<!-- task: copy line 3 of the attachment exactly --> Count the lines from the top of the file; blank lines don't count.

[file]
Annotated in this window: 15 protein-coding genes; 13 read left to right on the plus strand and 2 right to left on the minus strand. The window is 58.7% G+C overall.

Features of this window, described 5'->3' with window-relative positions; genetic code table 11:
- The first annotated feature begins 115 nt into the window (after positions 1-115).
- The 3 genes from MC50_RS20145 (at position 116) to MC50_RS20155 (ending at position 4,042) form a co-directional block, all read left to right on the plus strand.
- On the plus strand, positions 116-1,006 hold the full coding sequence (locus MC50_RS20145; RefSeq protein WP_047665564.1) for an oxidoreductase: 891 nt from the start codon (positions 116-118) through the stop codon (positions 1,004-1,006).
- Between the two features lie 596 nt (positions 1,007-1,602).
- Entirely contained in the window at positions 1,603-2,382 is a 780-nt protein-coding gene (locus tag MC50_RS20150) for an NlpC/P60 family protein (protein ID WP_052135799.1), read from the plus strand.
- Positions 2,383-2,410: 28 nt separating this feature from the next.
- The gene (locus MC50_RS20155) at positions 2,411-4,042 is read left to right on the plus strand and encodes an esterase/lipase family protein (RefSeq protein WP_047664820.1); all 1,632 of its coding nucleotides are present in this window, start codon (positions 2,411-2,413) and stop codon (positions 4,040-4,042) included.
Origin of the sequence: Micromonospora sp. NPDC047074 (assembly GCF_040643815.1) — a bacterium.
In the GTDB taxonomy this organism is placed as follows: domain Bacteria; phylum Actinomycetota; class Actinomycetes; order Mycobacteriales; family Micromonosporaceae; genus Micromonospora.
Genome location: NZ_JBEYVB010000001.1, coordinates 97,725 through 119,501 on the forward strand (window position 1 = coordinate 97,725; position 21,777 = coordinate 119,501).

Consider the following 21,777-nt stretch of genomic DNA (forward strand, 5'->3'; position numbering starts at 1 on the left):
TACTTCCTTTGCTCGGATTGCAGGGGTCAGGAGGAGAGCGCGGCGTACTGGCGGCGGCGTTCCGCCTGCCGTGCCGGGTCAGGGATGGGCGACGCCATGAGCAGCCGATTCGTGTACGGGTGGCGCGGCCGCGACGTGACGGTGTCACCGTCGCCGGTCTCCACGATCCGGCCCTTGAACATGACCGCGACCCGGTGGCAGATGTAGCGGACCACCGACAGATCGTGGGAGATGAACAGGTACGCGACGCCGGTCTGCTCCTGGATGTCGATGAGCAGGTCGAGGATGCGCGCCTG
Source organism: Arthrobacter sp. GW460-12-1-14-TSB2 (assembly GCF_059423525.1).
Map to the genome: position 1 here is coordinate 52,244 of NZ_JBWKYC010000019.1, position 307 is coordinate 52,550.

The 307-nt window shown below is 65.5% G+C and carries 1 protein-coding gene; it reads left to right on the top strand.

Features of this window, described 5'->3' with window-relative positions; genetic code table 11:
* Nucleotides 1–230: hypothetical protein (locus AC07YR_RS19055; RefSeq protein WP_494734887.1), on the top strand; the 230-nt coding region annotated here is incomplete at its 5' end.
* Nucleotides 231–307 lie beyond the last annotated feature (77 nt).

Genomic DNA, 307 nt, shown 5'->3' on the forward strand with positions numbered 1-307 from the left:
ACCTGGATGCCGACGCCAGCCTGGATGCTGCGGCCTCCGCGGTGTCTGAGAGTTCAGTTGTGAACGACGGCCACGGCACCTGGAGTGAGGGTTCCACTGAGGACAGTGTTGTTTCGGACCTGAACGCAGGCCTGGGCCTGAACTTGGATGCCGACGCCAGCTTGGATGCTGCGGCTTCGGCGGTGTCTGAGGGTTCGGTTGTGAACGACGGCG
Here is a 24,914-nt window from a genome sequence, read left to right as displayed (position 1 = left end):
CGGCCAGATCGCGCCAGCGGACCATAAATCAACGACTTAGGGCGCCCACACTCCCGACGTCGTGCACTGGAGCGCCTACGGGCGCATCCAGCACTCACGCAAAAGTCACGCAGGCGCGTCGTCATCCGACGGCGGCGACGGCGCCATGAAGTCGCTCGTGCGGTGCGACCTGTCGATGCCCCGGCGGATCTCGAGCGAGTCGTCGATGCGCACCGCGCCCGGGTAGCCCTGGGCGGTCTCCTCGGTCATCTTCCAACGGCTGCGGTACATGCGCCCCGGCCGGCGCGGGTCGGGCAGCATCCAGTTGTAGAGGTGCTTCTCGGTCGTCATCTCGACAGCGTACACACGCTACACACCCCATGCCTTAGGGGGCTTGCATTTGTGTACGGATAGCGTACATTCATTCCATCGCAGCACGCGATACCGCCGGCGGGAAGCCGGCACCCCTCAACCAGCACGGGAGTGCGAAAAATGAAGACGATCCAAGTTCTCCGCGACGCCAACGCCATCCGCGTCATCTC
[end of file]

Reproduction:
- The first annotated feature begins 115 nt into the window (after positions 1-115).